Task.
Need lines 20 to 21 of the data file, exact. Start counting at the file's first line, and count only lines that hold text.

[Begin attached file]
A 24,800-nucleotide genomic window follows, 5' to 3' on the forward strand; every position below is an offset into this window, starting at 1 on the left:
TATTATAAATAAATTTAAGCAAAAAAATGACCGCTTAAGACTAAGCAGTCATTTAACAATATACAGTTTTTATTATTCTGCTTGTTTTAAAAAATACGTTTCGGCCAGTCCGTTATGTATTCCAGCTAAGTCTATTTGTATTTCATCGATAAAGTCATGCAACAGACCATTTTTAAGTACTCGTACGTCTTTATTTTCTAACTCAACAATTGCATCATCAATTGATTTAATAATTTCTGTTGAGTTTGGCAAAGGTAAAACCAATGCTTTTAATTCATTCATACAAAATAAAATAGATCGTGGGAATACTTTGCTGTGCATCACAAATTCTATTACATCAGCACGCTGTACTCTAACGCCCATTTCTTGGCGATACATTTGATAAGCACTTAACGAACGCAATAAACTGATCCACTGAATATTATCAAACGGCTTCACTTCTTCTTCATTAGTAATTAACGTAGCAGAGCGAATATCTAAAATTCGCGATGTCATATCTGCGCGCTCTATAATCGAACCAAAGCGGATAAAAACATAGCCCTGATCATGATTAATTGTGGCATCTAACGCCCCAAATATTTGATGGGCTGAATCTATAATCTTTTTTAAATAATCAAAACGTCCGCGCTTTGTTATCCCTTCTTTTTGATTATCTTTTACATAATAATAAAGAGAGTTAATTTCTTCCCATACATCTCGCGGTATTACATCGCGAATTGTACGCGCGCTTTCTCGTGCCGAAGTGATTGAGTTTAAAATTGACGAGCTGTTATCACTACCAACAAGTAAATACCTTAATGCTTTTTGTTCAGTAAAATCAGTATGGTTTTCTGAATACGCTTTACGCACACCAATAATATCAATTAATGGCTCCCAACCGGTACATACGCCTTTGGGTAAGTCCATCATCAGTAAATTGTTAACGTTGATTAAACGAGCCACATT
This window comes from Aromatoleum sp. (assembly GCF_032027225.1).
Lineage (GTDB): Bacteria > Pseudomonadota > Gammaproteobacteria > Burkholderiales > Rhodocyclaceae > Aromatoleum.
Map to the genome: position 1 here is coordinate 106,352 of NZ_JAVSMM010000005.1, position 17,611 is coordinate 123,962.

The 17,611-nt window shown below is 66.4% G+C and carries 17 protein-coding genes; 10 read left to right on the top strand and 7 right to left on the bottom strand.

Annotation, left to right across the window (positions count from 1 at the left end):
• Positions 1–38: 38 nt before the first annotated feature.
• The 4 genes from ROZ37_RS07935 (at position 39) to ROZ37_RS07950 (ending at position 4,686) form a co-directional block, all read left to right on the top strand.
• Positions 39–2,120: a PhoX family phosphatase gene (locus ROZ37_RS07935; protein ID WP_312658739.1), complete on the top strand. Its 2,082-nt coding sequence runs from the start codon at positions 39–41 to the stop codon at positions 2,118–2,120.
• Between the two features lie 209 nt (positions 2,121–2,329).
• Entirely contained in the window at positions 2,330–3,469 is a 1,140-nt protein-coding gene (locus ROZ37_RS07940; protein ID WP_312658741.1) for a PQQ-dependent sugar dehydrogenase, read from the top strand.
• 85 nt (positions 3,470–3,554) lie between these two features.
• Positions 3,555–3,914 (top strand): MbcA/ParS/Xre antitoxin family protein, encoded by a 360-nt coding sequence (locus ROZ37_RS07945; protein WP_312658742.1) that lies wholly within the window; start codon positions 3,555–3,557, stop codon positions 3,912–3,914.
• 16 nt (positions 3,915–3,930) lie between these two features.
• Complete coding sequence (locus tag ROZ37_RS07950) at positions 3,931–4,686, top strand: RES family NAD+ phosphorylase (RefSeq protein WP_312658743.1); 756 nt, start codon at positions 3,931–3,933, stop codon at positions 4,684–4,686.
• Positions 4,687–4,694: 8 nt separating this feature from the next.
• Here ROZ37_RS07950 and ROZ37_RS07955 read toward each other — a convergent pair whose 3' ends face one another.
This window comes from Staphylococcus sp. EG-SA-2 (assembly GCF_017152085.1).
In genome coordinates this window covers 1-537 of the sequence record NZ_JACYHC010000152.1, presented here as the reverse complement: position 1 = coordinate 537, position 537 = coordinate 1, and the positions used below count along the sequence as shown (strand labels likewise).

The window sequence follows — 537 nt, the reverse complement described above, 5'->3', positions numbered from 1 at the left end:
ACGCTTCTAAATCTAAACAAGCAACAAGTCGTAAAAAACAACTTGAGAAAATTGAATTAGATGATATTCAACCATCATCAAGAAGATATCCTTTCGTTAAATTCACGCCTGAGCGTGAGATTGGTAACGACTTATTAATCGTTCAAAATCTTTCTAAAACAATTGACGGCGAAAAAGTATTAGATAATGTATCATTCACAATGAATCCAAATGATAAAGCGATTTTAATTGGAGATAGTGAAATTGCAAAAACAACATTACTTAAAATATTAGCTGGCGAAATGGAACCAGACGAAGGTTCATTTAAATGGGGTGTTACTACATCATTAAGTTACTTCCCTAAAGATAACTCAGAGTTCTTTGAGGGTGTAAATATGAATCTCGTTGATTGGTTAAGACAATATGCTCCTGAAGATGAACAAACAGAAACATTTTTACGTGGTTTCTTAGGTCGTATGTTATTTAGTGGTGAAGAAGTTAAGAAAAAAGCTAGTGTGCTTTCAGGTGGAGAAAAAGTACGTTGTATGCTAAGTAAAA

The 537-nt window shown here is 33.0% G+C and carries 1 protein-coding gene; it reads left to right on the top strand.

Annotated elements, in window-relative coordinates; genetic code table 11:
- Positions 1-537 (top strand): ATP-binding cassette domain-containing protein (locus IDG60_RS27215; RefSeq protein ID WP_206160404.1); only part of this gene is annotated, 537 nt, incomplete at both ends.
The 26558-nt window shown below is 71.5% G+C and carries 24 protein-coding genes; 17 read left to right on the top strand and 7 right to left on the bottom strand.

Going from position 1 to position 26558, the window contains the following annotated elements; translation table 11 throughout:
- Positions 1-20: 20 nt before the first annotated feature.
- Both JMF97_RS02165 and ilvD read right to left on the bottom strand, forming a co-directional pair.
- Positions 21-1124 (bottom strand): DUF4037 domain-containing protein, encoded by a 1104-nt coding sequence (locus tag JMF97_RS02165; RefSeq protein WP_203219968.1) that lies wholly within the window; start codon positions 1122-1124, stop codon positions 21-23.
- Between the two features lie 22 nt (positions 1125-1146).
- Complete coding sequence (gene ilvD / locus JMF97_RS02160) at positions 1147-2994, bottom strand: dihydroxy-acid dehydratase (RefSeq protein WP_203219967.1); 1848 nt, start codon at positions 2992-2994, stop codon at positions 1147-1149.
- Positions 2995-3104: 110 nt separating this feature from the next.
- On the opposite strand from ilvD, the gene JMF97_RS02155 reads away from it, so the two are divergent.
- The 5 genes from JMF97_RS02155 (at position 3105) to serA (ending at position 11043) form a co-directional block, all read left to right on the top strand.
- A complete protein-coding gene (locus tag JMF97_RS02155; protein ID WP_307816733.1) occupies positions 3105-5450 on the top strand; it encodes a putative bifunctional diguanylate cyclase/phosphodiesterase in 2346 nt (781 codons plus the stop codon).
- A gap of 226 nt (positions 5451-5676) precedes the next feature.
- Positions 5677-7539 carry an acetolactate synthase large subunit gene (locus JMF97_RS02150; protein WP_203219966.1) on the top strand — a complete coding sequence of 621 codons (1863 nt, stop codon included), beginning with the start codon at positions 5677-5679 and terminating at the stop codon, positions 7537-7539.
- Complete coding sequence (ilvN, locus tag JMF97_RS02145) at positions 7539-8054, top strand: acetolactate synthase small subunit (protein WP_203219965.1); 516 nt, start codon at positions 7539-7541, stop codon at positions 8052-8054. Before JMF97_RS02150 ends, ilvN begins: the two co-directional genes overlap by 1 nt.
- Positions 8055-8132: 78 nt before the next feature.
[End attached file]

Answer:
In genome coordinates this window covers 1-537 of the sequence record NZ_JACYHC010000152.1, presented here as the reverse complement: position 1 = coordinate 537, position 537 = coordinate 1, and the positions used below count along the sequence as shown (strand labels likewise).

The window sequence follows — 537 nt, the reverse complement described above, 5'->3', positions numbered from 1 at the left end: